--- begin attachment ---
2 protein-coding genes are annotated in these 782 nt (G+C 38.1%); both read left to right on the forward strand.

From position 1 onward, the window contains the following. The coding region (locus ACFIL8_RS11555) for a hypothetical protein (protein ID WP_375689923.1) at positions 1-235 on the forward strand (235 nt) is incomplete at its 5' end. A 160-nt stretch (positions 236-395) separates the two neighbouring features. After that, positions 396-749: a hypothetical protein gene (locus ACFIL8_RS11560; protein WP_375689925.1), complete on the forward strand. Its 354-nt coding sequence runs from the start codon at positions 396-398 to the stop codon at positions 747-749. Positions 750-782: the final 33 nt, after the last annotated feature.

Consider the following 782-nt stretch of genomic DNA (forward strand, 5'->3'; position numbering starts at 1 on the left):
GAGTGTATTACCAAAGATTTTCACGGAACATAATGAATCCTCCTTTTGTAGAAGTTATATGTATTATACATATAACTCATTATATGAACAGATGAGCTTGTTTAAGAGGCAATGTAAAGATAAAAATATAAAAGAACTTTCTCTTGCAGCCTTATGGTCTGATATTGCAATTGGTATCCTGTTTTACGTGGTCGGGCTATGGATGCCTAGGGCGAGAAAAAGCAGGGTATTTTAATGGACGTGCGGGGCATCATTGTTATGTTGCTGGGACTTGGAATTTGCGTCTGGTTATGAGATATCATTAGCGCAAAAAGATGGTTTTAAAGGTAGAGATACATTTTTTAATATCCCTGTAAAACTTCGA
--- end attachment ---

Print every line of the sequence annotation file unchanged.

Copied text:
2 protein-coding genes are annotated in these 782 nt (G+C 38.1%); both read left to right on the forward strand.

From position 1 onward, the window contains the following. The coding region (locus ACFIL8_RS11555) for a hypothetical protein (protein ID WP_375689923.1) at positions 1-235 on the forward strand (235 nt) is incomplete at its 5' end. A 160-nt stretch (positions 236-395) separates the two neighbouring features. After that, positions 396-749: a hypothetical protein gene (locus ACFIL8_RS11560; protein WP_375689925.1), complete on the forward strand. Its 354-nt coding sequence runs from the start codon at positions 396-398 to the stop codon at positions 747-749. Positions 750-782: the final 33 nt, after the last annotated feature.

Consider the following 782-nt stretch of genomic DNA (forward strand, 5'->3'; position numbering starts at 1 on the left):
GAGTGTATTACCAAAGATTTTCACGGAACATAATGAATCCTCCTTTTGTAGAAGTTATATGTATTATACATATAACTCATTATATGAACAGATGAGCTTGTTTAAGAGGCAATGTAAAGATAAAAATATAAAAGAACTTTCTCTTGCAGCCTTATGGTCTGATATTGCAATTGGTATCCTGTTTTACGTGGTCGGGCTATGGATGCCTAGGGCGAGAAAAAGCAGGGTATTTTAATGGACGTGCGGGGCATCATTGTTATGTTGCTGGGACTTGGAATTTGCGTCTGGTTATGAGATATCATTAGCGCAAAAAGATGGTTTTAAAGGTAGAGATACATTTTTTAATATCCCTGTAAAACTTCGA